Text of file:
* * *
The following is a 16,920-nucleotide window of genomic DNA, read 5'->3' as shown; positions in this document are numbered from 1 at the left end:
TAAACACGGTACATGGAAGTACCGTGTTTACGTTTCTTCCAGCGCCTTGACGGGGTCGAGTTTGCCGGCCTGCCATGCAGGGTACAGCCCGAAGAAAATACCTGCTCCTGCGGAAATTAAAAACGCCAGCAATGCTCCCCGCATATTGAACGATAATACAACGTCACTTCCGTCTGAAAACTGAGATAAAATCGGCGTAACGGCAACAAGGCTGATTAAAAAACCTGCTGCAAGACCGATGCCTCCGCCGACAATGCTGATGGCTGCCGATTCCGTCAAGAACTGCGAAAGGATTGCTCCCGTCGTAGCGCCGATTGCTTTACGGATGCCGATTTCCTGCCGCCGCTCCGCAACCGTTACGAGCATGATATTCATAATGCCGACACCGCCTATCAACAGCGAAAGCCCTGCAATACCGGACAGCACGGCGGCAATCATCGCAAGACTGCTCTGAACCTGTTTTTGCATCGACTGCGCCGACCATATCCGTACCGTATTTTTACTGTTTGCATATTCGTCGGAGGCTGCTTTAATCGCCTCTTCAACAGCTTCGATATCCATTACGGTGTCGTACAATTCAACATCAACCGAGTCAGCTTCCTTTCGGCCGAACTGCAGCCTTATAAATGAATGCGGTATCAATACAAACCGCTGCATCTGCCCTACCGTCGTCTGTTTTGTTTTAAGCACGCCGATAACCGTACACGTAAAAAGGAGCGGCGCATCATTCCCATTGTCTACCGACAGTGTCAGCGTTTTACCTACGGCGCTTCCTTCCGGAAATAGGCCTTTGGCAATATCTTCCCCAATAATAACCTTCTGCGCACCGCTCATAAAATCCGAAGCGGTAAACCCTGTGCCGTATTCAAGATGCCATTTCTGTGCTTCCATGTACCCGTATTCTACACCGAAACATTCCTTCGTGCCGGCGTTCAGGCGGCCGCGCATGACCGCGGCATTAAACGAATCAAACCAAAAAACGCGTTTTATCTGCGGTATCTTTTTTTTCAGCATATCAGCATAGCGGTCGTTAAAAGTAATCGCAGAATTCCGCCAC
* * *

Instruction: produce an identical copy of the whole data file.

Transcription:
The following is a 16,920-nucleotide window of genomic DNA, read 5'->3' as shown; positions in this document are numbered from 1 at the left end:
TAAACACGGTACATGGAAGTACCGTGTTTACGTTTCTTCCAGCGCCTTGACGGGGTCGAGTTTGCCGGCCTGCCATGCAGGGTACAGCCCGAAGAAAATACCTGCTCCTGCGGAAATTAAAAACGCCAGCAATGCTCCCCGCATATTGAACGATAATACAACGTCACTTCCGTCTGAAAACTGAGATAAAATCGGCGTAACGGCAACAAGGCTGATTAAAAAACCTGCTGCAAGACCGATGCCTCCGCCGACAATGCTGATGGCTGCCGATTCCGTCAAGAACTGCGAAAGGATTGCTCCCGTCGTAGCGCCGATTGCTTTACGGATGCCGATTTCCTGCCGCCGCTCCGCAACCGTTACGAGCATGATATTCATAATGCCGACACCGCCTATCAACAGCGAAAGCCCTGCAATACCGGACAGCACGGCGGCAATCATCGCAAGACTGCTCTGAACCTGTTTTTGCATCGACTGCGCCGACCATATCCGTACCGTATTTTTACTGTTTGCATATTCGTCGGAGGCTGCTTTAATCGCCTCTTCAACAGCTTCGATATCCATTACGGTGTCGTACAATTCAACATCAACCGAGTCAGCTTCCTTTCGGCCGAACTGCAGCCTTATAAATGAATGCGGTATCAATACAAACCGCTGCATCTGCCCTACCGTCGTCTGTTTTGTTTTAAGCACGCCGATAACCGTACACGTAAAAAGGAGCGGCGCATCATTCCCATTGTCTACCGACAGTGTCAGCGTTTTACCTACGGCGCTTCCTTCCGGAAATAGGCCTTTGGCAATATCTTCCCCAATAATAACCTTCTGCGCACCGCTCATAAAATCCGAAGCGGTAAACCCTGTGCCGTATTCAAGATGCCATTTCTGTGCTTCCATGTACCCGTATTCTACACCGAAACATTCCTTCGTGCCGGCGTTCAGGCGGCCGCGCATGACCGCGGCATTAAACGAATCAAACCAAAAAACGCGTTTTATCTGCGGTATCTTTTTTTTCAGCATATCAGCATAGCGGTCGTTAAAAGTAATCGCAGAATTCCGCCAC